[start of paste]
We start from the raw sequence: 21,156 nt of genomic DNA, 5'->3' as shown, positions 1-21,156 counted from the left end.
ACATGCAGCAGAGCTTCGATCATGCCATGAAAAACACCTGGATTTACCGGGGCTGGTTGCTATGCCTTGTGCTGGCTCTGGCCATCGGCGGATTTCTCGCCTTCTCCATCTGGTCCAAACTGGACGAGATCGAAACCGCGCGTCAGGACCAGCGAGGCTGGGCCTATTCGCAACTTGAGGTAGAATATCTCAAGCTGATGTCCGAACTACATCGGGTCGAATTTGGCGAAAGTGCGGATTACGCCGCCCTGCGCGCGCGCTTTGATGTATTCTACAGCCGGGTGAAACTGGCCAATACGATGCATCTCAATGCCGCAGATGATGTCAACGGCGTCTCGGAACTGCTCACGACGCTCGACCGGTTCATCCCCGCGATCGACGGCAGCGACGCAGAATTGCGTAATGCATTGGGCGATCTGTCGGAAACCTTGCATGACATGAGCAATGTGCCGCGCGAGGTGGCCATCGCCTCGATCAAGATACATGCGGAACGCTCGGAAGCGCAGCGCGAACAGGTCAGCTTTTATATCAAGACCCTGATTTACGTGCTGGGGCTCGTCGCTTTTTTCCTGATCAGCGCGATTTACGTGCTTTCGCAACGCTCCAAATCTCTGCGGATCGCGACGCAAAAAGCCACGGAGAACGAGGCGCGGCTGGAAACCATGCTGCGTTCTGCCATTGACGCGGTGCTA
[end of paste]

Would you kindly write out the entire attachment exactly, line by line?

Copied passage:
We start from the raw sequence: 21,156 nt of genomic DNA, 5'->3' as shown, positions 1-21,156 counted from the left end.
ACATGCAGCAGAGCTTCGATCATGCCATGAAAAACACCTGGATTTACCGGGGCTGGTTGCTATGCCTTGTGCTGGCTCTGGCCATCGGCGGATTTCTCGCCTTCTCCATCTGGTCCAAACTGGACGAGATCGAAACCGCGCGTCAGGACCAGCGAGGCTGGGCCTATTCGCAACTTGAGGTAGAATATCTCAAGCTGATGTCCGAACTACATCGGGTCGAATTTGGCGAAAGTGCGGATTACGCCGCCCTGCGCGCGCGCTTTGATGTATTCTACAGCCGGGTGAAACTGGCCAATACGATGCATCTCAATGCCGCAGATGATGTCAACGGCGTCTCGGAACTGCTCACGACGCTCGACCGGTTCATCCCCGCGATCGACGGCAGCGACGCAGAATTGCGTAATGCATTGGGCGATCTGTCGGAAACCTTGCATGACATGAGCAATGTGCCGCGCGAGGTGGCCATCGCCTCGATCAAGATACATGCGGAACGCTCGGAAGCGCAGCGCGAACAGGTCAGCTTTTATATCAAGACCCTGATTTACGTGCTGGGGCTCGTCGCTTTTTTCCTGATCAGCGCGATTTACGTGCTTTCGCAACGCTCCAAATCTCTGCGGATCGCGACGCAAAAAGCCACGGAGAACGAGGCGCGGCTGGAAACCATGCTGCGTTCTGCCATTGACGCGGTGCTA